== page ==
I am working a list of file names in Java.

I observe that some single characters in the file names, like a, ö and ü actually consist of a sequence you could describe as two single ASCII chars following up:

ö is represented by o, ¨

I see this by inspection with codePointAt(). The German name "Rölli" is in fact "Ro¨lli":

20: R, 82
21: o, 111
22: ̈, 776
23: l, 108
24: l, 108
25: i, 105

The character ¨ in the log above has the value 776, which is a "Combining Diaeresis". This is a so called combining mark that belongs to the graphemes, or more precisely to the combining diacritics. So it all makes sense, but I do not understand what software component combines the two characters to one umlaut, and where this behavior is specified.

  • It has nothing to do with the fact that powerful character code tables use several bytes as internal representation. Several bytes are not the same as two combining characters.
  • Any simple print() of the string shows me the combined character, so it is neither some UI layer above.
  • I remember to have observed this also with PHP. I guess any modern language can handle this.

What component causes combining characters to be displayed as single combined characters? How reliable is all this?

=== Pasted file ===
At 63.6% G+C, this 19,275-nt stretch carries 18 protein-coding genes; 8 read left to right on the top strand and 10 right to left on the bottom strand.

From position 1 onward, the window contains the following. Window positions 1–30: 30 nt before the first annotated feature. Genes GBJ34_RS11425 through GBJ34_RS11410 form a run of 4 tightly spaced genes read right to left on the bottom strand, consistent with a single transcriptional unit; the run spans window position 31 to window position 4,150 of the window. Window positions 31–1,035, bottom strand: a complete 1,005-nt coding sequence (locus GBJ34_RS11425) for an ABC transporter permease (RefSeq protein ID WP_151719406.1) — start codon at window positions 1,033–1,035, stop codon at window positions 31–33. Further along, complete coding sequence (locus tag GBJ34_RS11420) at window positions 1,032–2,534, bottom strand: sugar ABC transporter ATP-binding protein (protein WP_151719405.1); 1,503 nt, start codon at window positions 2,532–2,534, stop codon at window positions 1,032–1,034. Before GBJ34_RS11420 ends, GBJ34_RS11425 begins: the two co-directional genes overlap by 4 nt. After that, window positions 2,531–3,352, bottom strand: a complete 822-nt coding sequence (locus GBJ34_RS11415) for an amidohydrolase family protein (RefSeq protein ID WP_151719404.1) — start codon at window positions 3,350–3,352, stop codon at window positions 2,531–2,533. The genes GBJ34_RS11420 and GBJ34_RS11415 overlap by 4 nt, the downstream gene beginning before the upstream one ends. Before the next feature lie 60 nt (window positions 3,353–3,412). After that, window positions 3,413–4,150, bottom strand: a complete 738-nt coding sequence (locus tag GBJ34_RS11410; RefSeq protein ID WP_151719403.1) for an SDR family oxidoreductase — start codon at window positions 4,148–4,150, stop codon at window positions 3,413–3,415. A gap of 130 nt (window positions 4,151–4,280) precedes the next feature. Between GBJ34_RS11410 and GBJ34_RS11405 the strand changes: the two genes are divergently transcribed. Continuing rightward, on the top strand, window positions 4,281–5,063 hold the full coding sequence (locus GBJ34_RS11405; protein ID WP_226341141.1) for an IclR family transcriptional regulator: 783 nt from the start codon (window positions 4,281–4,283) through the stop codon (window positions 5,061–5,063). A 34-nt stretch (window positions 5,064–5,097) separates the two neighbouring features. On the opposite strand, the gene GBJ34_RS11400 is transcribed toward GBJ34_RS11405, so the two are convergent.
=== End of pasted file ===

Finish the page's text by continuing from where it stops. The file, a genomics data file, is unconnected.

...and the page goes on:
Has Java a normalization method that makes single code points of combined code points, like here? Would be a help for using Regex...

Thanks a lot for any hint.


Answer 1: Specification and responsibility

The behavior you describe is defined in Unicode Standard Annex #15, Unicode Normalization Forms. This is about the equivalency of combined chars and single code points and about the decomposition of code points. Many languages other then German heavily rely on composing graphemes.

Java internally represents strings as UTF-16. So all it does with its String class is delivering UTF-16 code chains to other components. It is up to the surrounding software (e.g. any kind of text view components) to combine the chains correctly. You feel this in moments where e.g. a regex breaks your combined ö apart, yet it is shown correctly in some view.

By the way, if you do some experiments with the Combining Diaeresis, be aware that there is also a "non-functional" code 168, which is a simple ASCII character called "Spacing Diaeresis". Code 168 does not cause any software to combining two code points to one. For this you need the Unicode 776.

Answer 2: Javas normalization method

Basically, you should always take combined chars into account - except you are sure that your data source cannot deliver them. It's a good idea to sanitize your strings first.

Look for unicode normalizing methods in your language, as they release you from fiddling with single replace() statements and they contain a lot of experience.

Java has a Normalizerobject that deals with different representations of combined characters:


and the tutorial for it: https://docs.oracle.com/javase/tutorial/i18n/text/normalizerapi.html

So after invoking this code line:

String normalized = Normalizer.normalize(someFileName, Normalizer.Form.NFC);

the log print from the question above looks like this:

19:  , 32
20: R, 82
21: ö, 246   <<< here were two combined chars before normalize()
22: l, 108
23: l, 108
24: i, 105

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